Teachers, instructors, and professors alike have taken to media as a new aspect of conducting their course. Here at UMass Dartmouth our students use Blackboard.com to complete homework, download study guides, as well as connect with their classmates and instructors. Click the link below to find a list of a handful of similar sites.

Political Media:

Careful, its easy to lose a friend or two with this type! (pun intended) Media media has become a very important tool in campaigns for office. Hey, it’s even a bragging right among some politicians. Many have used their accounts to notify their followers of progress they’ve made and also upcoming projects they have planned. US President Barack Obama boasts 54.4 million followers.

Business Media:

The most widely disliked form a media out their today…business media. Gone are the days of logging onto your platform of choice and only seeing your friends. Now you must endure an influx of advertisement cluttering your screen. Let’s be honest, sometimes you do find good deals, which leaves both customer and business happy. So let’s not roll our eyes too much!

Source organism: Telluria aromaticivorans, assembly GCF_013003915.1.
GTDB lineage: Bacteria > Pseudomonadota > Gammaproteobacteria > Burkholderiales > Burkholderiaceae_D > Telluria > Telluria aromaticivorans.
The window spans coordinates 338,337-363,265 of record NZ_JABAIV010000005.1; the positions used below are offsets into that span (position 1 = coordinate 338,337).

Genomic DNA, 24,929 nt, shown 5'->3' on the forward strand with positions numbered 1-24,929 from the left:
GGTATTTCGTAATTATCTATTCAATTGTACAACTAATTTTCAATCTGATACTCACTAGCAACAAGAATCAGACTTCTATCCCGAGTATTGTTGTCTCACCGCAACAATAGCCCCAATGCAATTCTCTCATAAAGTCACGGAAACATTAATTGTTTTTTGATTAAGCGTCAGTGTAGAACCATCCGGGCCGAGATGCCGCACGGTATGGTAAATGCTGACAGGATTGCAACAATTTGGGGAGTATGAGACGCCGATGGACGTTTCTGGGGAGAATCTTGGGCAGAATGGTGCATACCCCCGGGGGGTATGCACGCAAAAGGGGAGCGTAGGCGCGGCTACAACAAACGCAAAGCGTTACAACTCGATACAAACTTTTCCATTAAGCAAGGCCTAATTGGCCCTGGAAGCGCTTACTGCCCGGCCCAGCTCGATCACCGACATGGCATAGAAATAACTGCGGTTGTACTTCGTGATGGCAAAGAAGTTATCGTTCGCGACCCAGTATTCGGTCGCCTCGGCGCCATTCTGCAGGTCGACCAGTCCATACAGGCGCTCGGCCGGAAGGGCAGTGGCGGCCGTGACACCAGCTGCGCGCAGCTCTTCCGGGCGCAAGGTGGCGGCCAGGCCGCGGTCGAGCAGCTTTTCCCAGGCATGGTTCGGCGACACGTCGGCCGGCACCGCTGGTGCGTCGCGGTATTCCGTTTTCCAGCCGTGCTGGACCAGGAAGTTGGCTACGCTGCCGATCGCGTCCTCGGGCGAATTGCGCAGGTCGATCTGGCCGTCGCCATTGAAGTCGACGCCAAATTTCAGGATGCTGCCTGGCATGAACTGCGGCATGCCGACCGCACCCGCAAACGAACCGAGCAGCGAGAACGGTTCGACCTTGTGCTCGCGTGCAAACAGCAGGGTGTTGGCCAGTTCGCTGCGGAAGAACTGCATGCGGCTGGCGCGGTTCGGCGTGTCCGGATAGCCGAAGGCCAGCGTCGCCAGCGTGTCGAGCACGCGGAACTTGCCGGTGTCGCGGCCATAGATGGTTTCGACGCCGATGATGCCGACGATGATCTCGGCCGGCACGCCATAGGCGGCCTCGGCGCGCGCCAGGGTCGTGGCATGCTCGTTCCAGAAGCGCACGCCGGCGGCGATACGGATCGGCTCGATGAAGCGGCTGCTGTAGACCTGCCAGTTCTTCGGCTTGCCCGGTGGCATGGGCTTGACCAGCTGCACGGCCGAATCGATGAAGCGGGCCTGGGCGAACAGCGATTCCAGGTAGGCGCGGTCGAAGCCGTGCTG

http://www.teachthought.com/technology/10-different-social-media-sites-for-education/

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Sports Perspectives

If you’re a New England Patriots fan…the words “deflate gate” have surely become a thorn in your side. Sorry. From the newspaper articles, the to the television segments, and yes of course social media you’ve been experiencing some frustration haven’t you? What is your perspective on the matter? Any ideas of what events actually took place before (and possibly during) the January 18th huge defeat of the Indianapolis Colts 45-7? Football fans the country over have taken to their social media accounts to add their on the issue.

Outside of New England, the general mood IS NOT in the Patriots’ favor. Let’s be honest, did we really expect that? People have made statements touching upon many aspects. Understandably, some have questioned the team’s honor and integrity while slamming its reputation. Others have called for the team to be disqualified from the Super Bowl. Although, some people and oddly enough some Colts players themselves have defended the Patriots saying it wasn’t anything abnormal and the outcome of the game wasn’t severely effected.